I used your cover letter advice and the help of my partner and ended up landing what was essentially my dream job. The catch? It was temporary and in a very expensive city. I jumped anyway, started in October, got permanent in January and it’s a fantastic workplace. I’m out and trans, the diversity policies are solid, the people I work with are amazing.

What helped me the most were your articles about being in a good environment after being in several toxic ones, and a lot of therapy. I know my worth. I have confidence in my abilities. I want to stay here forever.

Read an update to this letter here.

4. Almost 4 years ago, I re-entered the workforce after taking 2 years off to study full-time for an MS degree in hopes of getting an opportunity more geared towards my field of study (technology). After not even a full year in this position, I began to have some doubt about whether it would turn into the type of role I desired. This was not due at all to the company per se (aside from the fact that they’re a non-profit and unsurprisingly stingy with pay), but rather the fact that I realized that I need to move on in order to better myself and advance my career and not have my technical skills stall (which was my biggest fear). Since then, all of my cautious optimism about whether the job would become more appealing to me disappeared (it really wasn’t until this past year with remote work taking over that I finally began to get assigned a few more tasks that aligned with my skillset, but too little too late).

I began job searching almost 3 years ago and finally, I will be moving on! I will initially be taking on a project to migrate data from a poorly functioning legacy database to a formal database server with the likelihood of working on a variety of other duties their technical team has been looking to get around to for a while. For comparison, my soon-to-be former position was largely a combination of Microsoft Excel formula-writing (with some data transfer between actual databases) and technical support.

What’s a little bit surprising about my new assignment is that the agency who’s placing me in it and I began speaking about it back in the fall and they called me to find out if I’m still interested/available for it 3 ½ months after our initial discussions (mid-March) and I just got the offer today!

I hope this can give some other job-searching readers not to give up hope on being able to get out of a seemingly dead-end job. While it can be disconcerting at times to have an interview you thought went well only to get passed over, some advice I can give is to mentally move on and try to convince yourself that the right opportunity for you simply hasn’t been created yet. Also, any positions that you haven’t actually been rejected from are still in play.

5. I’ve read your blog for ten years now and am so grateful that I have! I work at a large university and have been in my current position for five years. I’m really happy in my current position but have been keeping my eyes open for another position at the university that might be a good fit to help me expand my skills. I’m currently completing a master’s degree via free tuition benefits for staff so it was important to stay at the university (also our benefits are terrific). I saw the perfect position doing work that was 50% of what I’m doing currently and 50% of work that would use the skills I’d been developing in my master’s degree program. I wrote an extremely targeted cover letter and resume and during the interview process was up front about areas where I didn’t have as much experience, used examples from my past work history to help answer questions, and was honest when they mentioned downsides of the job. I sent personalized thank you notes to everyone who interviewed me referencing things each individual discussed with me. I got an offer and have accepted it! I’m looking at a 36% raise in salary, more vacation days and less evening and weekend hours and new and exciting work. Years of reading your job application and interviewing advice has definitely helped me! I can’t wait to start on July 1st.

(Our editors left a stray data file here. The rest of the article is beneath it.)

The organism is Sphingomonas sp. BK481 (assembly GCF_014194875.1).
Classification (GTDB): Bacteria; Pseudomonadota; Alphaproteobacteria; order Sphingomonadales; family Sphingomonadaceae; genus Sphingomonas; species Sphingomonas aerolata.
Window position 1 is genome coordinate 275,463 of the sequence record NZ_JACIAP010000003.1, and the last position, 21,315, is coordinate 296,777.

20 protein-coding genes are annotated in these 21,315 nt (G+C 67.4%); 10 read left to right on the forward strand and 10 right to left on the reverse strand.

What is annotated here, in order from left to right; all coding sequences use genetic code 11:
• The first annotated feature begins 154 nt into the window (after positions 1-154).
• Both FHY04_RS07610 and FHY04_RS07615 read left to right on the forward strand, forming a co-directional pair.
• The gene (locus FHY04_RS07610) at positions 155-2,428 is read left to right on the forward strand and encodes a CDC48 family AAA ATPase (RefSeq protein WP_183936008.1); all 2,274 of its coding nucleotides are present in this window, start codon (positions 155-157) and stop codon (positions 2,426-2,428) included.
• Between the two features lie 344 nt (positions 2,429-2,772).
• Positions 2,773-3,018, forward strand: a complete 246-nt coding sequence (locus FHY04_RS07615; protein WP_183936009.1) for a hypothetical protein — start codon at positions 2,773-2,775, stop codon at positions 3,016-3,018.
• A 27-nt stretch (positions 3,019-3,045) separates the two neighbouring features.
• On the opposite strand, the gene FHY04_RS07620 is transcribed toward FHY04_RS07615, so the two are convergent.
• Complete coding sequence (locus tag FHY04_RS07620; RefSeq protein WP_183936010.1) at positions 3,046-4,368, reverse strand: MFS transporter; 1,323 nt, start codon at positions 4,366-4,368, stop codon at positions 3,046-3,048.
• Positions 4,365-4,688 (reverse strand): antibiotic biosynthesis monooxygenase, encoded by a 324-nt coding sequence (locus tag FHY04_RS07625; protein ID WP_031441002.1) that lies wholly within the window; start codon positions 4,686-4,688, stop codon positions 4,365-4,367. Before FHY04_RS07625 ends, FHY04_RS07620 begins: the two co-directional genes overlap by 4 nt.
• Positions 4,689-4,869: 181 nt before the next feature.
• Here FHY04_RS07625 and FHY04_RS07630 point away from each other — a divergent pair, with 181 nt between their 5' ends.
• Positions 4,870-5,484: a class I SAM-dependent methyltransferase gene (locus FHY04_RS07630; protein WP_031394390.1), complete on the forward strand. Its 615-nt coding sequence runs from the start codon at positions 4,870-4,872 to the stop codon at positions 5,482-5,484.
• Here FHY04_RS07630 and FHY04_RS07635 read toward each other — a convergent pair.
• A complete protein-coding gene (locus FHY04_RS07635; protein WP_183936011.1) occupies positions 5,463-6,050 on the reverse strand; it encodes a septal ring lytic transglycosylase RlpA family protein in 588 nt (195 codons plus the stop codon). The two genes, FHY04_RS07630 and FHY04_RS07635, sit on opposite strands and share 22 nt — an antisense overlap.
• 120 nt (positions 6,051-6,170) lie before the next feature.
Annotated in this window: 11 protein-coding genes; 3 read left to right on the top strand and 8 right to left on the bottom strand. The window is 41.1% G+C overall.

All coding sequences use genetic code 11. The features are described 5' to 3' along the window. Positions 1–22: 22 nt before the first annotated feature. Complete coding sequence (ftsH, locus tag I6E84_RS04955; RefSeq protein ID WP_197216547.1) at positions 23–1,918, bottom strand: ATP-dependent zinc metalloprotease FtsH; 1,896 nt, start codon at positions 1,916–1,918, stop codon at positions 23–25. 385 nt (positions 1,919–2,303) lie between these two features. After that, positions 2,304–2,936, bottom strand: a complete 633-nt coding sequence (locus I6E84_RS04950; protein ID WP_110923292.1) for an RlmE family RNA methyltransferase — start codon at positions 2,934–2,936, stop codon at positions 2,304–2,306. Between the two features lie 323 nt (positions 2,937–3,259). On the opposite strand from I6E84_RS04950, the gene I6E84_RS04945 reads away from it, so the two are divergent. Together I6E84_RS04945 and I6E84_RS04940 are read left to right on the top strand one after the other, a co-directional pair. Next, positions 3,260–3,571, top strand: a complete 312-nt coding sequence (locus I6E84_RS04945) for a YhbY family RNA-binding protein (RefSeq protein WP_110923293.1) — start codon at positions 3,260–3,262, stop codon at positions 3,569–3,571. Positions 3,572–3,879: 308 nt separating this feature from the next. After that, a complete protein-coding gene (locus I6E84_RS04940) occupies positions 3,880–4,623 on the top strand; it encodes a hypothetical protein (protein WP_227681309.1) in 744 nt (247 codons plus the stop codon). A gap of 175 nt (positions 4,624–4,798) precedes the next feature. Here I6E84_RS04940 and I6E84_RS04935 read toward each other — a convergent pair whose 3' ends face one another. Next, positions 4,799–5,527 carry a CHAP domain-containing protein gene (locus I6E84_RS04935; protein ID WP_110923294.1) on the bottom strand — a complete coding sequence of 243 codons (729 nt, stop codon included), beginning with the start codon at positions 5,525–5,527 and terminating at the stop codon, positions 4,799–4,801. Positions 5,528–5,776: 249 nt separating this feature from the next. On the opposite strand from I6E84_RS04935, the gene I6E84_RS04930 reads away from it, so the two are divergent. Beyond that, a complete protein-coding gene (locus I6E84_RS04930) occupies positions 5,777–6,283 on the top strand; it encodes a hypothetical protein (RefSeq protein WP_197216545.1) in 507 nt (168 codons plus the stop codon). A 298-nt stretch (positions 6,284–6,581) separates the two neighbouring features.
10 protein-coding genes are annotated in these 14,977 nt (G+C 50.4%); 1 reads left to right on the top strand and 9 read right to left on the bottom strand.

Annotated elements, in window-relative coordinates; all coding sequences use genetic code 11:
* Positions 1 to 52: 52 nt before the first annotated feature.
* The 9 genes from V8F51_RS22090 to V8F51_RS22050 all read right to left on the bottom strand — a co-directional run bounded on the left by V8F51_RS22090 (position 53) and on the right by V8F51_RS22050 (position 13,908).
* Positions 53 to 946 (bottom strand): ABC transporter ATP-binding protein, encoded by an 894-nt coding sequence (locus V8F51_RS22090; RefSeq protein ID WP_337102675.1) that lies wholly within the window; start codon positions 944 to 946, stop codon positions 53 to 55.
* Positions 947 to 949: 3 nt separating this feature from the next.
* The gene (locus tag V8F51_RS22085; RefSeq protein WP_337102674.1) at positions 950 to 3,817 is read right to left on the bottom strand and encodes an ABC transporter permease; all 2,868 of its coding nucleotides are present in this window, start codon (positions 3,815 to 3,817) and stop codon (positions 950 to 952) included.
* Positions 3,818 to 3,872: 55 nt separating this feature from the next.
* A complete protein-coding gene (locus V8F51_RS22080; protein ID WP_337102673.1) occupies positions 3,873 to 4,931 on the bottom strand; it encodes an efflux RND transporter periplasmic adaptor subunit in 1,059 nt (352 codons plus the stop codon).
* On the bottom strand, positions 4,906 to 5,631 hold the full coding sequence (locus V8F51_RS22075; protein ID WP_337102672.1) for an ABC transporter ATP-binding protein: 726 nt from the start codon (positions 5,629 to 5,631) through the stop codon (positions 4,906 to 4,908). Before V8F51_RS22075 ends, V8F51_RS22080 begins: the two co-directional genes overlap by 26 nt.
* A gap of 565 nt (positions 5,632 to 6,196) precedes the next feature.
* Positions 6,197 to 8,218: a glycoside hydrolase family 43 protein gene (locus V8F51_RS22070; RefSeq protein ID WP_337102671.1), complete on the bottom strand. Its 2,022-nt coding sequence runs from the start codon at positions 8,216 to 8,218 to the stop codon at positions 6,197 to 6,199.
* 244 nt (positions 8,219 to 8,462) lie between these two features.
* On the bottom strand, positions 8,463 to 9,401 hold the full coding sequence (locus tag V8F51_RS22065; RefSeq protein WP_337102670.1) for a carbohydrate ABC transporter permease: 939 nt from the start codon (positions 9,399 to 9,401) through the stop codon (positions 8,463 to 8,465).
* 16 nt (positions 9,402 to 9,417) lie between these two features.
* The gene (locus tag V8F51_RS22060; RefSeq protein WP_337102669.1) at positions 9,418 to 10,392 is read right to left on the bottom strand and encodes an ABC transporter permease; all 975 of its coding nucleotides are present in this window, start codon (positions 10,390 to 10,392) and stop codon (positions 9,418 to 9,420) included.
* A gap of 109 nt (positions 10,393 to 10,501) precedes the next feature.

{ 5 comments… read them below }

  1. Elizabeth*

    My own brief Friday good news – thanks to the very excellent advice I received over the last few open threads, I’ve resolved the issue with Logistics (Senior management allowed them to hire another body, but they WILL do all shipping now, no exceptions) and I’ve been offered a promotion! Smallish raise (I already used all the tips to negotiate high before so there wasn’t much room for movement) but terrific room for advancement and I’m excited to get going. And it’s all thanks to here!

  2. Chilipepper Attitude*

    As always, many thanks to those who write in their good news. It really helps me get through the week!
    And congrats to all.

  3. JayNay*

    Alison, is it possible to truncate the Friday good news posts (with a “click to read entire post” prompt) or to give them more meaningful headlines? I don’t always want to read them, but They’re a long block of text to scroll by, especially on a phone screen.

Comments are closed.